PORT-AU-PRINCE, Haiti — “What
do I do?” the Haitian man asked helplessly.
Having lost his wife and two
children and his home in Haiti’s Jan. 12 earthquake, he was living out of a
Butch Vernon struggled to answer the man’s question.
“I’m not asked that question a lot back in the States, you know?” the Baptist
pastor said, his voice cracking with emotion.
Vernon, who was in Haiti as a volunteer with a Kentucky Baptist disaster relief
team, later reflected, “It’s not one of those deals where you can say, ‘take
two (Bible) verses and call me in the morning. It’s the only time I’m going to
see that guy, and there are no bottled answers.
“I prayed with him and I hugged him, and we gave him some medicine…,” Verson,
pastor of Thoroughbred Community Church in Nicholasville, Ky., recounted. “We’re
seeing a lot of that.”
Vernon and the Kentucky team joined forces with a Mississippi Baptist disaster
relief team from Jan. 31 to Feb. 8 as part of a coordinated effort involving
the Florida Baptist Convention, which has a longstanding relationship with
Haitian Baptists; the North American Mission Board; International Mission
Board; and Baptist Global Response, a Southern Baptist relief and development
The toughest part for a volunteer is that you can’t help everyone, said Daniel
Edney, who directed medical response efforts by the Mississippi team.
“But we can take care of those who God puts in front of us,” said Edney, a
member of First Baptist Church in Vicksburg who led relief teams in New Orleans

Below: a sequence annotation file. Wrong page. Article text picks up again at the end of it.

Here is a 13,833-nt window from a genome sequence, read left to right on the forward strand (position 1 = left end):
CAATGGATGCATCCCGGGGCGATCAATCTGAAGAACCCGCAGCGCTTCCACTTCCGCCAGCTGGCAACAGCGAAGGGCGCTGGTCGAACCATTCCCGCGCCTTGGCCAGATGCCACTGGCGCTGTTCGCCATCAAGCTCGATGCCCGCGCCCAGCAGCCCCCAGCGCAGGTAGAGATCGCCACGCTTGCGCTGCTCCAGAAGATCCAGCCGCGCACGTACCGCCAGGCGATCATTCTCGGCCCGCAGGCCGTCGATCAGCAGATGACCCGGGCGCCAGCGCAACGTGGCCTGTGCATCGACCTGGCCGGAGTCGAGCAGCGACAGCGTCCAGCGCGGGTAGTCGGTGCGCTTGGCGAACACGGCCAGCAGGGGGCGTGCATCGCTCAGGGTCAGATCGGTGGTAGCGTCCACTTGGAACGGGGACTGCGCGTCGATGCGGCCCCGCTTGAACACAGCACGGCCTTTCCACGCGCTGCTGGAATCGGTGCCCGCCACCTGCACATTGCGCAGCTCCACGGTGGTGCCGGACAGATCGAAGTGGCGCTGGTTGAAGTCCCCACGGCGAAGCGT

following Hurricane Katrina and in southern Asia after the tsunami.
“When those you help walk out with a smile on their face, you know you’ve done
When the Mississippi volunteers pulled up to a church on the outskirts of
Port-au-Prince, they were surprised to see people praising and worshipping God
even as they were struggling to get by without adequate food and water.
“It was a neat thing to drive up and hear them singing and praising the Lord
and worshipping,” said Kay Cassibry, state Woman’s Missionary Union executive
director who led the 10-member relief team.
“They have been so receptive,” added Cassibry, a member of Highland Colony
Baptist Church in Ridgeland.
“People do not know us, but they are receptive to
our hugs and everything,” she said during an on-site interview.
During the week, the Mississippi team helped at makeshift medical clinics and
saw more than 1,100 patients.
“We have treated all kinds of things,” Cassibry said while walking through one
of the clinics. “There were a lot of respiratory problems, a lot of infection.
We had to set a couple of bones.
“We’ve got a guy on an IV,” she added. “He asked for a Bible as soon as he woke
up. We were pretty excited about that.”
For Hester Pitts, another Mississippi volunteer, the biggest blessings were the
thank you letters team members were receiving from Haitians.
“I know what it means for us to be here,” said Pitts, a member of First Baptist
Church of Vicksburg, “but (these letters are) tangible evidence of what it
means for them.”
Pitts, a retired medical technologist, was on vacation with her husband Kerry
and two other couples in Tampa, Fla., when she was contacted about joining the
She admitted she wanted to wait until later to volunteer, but she
couldn’t shake her burden for Haiti.
She agreed to go to Haiti immediately and asked others in her vacation group if
they wanted to join her.
One of the friends, David Baldwin, broke down in
“He said, ‘Hester, I’ve been sitting here praying that God would open that door
for me to go,’” Pitts said. “I could not believe it.”
Within two hours, the couples were on the road back to Mississippi so that
Pitts and Baldwin could prepare for their trip.
For Pitts, giving up her
vacation became an opportunity of a lifetime.
“I’m just thankful that I didn’t miss the experience,” she said. “I came so
close to telling God ‘no.’”
(EDITOR’S NOTE — Compiled by International Mission Board staff. For more on the
volunteers’ experience in Haiti, go to commissionstories.com/haitivols or see video below.)